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Investing Blog Roundup: Schwab “Intelligent Portfolios” Suddenly Less Exciting

For several months now, Schwab has been promoting their upcoming “Intelligent Portfolios” platform, which will offer automated rebalancing and tax-loss harvesting of a portfolio of ETFs. The big selling point is that there is no fee for the service, aside from the cost of the funds held in the portfolio.

Frankly, an automatically rebalanced portfolio of Schwab’s super low-cost ETFs sounds pretty darned neat to me. For lazy investors such as myself, such a thing could even be preferable to a low-cost Target Retirement or LifeStrategy fund from Vanguard.

Unfortunately, now that Schwab has released additional information, we can see that the service isn’t going to be nearly as exciting as it could have been. You don’t get to choose the portfolio. Schwab assesses your risk tolerance and puts you into one of a few portfolios that they’ve created. And those portfolios have (what I consider to be) two drawbacks:

  1. They include some higher-cost ETFs, and
  2. They include a mandatory cash holding (which will earn almost nothing).

The Finance Buff has more information:

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Investing Blog Roundup: Staying Flexible with Retirement Withdrawals

There are many personal finance rules of thumb that can be helpful when developing a rough-draft retirement plan. However, as Darrow Kirkpatrick and Christine Benz remind us this week, following a given rule of thumb may not be the best approach. Kirkpatrick addresses the question of how much to spend per year, while Benz looks at which account(s) to spend from each year.

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Investing Blog Roundup: Nominating Jack Bogle for the Presidential Medal of Freedom

The Presidential Medal of Freedom is the highest civilian award given by the U.S. government. The idea is to recognize people who have made “especially meritorious contributions to the security or national interests of the United States, world peace, cultural or other significant public or private endeavors.” In the fields of economics/business, for instance, the award has been given to many people, including Warren Buffett, Daniel Kahneman, Sam Walton, and Milton Friedman.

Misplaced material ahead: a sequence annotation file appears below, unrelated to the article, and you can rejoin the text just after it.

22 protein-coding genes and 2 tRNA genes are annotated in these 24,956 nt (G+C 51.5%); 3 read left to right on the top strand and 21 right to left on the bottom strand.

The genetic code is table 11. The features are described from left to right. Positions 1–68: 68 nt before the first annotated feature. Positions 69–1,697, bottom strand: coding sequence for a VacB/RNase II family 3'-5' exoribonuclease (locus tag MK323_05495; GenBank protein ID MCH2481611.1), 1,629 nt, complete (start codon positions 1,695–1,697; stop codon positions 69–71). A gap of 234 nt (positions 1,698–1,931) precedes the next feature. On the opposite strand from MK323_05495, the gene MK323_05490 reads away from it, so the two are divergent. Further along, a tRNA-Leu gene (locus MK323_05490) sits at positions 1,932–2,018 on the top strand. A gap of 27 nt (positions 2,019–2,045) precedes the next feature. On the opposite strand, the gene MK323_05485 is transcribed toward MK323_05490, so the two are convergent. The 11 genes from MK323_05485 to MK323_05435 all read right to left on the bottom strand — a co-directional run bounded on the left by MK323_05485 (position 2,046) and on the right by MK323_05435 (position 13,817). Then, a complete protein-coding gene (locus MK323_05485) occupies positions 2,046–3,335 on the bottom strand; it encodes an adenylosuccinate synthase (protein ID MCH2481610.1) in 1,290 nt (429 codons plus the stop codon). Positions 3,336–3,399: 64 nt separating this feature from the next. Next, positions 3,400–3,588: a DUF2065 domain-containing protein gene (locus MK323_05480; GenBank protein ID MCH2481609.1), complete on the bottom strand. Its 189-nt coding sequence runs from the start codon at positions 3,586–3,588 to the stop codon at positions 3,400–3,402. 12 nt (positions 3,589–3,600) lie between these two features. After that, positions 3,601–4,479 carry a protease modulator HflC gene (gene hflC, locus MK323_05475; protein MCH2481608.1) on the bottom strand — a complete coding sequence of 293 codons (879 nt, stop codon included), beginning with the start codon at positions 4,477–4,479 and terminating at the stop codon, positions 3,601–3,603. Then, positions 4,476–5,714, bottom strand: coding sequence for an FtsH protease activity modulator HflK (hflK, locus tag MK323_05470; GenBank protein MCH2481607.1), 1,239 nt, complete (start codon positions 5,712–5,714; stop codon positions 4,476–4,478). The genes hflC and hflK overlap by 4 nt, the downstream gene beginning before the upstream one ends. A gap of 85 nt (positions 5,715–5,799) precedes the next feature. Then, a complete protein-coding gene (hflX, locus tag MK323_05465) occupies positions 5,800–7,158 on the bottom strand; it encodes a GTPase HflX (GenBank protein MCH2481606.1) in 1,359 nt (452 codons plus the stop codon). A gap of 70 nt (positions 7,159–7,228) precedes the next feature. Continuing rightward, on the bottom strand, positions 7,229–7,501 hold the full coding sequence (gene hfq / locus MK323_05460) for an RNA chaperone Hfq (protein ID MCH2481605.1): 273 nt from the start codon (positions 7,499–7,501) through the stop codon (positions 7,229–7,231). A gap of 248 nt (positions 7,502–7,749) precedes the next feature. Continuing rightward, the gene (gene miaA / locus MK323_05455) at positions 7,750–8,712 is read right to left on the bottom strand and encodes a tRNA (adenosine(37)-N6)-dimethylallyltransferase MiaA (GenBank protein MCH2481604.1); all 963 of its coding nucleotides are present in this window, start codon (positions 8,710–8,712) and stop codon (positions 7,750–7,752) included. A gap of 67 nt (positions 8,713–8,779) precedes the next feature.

This week, Phil DeMuth of Forbes made the case that John Bogle should be a candidate for such an award. Not only did Bogle create the first retail index fund, he created a financial services company that, by its structure, puts client interests first — because clients are essentially the shareholders.

Demuth writes:

“An American success story, Bogle inevitably became a millionaire. Here’s what his sacrifice meant he didn’t become: a multi-billionaire.  Bogle doesn’t own a private jet; he flies coach. It’s unlikely that you will read about future generations of Bogles becoming U.S. Senators or owning professional sports franchises. That money went into your pocket instead.”

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Investing Blog Roundup: Learning about Estate Planning

Estate planning is not one of my primary areas of expertise, which is why I don’t discuss it on the blog very often. In the hope of being able to be more helpful to you folks though, I’ve been starting to develop my knowledge of estate planning topics (via continuing education courses and otherwise). If you have any related topics you’d like to see addressed in a future article, please let me know, as it will help me to direct my research.

On a related note, this week, Michelle Perry Higgins gives an excellent reminder for investors with trusts: Don’t forget to fund them!

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Investing Blog Roundup: Missing Out on Subsidized Insurance

This week, the Kaiser Family Foundation released the results of a survey showing that, of the approximately 30 million adults in the U.S. who remain without health insurance, 48% would qualify for assistance purchasing such insurance (either tax credits or Medicaid). If you (or somebody you care about) doesn’t have health insurance, it’s worth taking the time to learn how such subsidies work, so that you don’t miss out.

You can read more about the survey and its other findings here:

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Investing Blog Roundup: Taking Winnings Off the Table

There’s no reliable way to know when the next market downturn is coming. For those of us who are still many years from retirement, that shouldn’t be a scary thought, given that a market downturn simply allows us to buy shares at lower prices. But, as Bill Bernstein reminds us this week, a market downturn can be a big problem if you’ve just retired, if your portfolio isn’t prepared for such an event.

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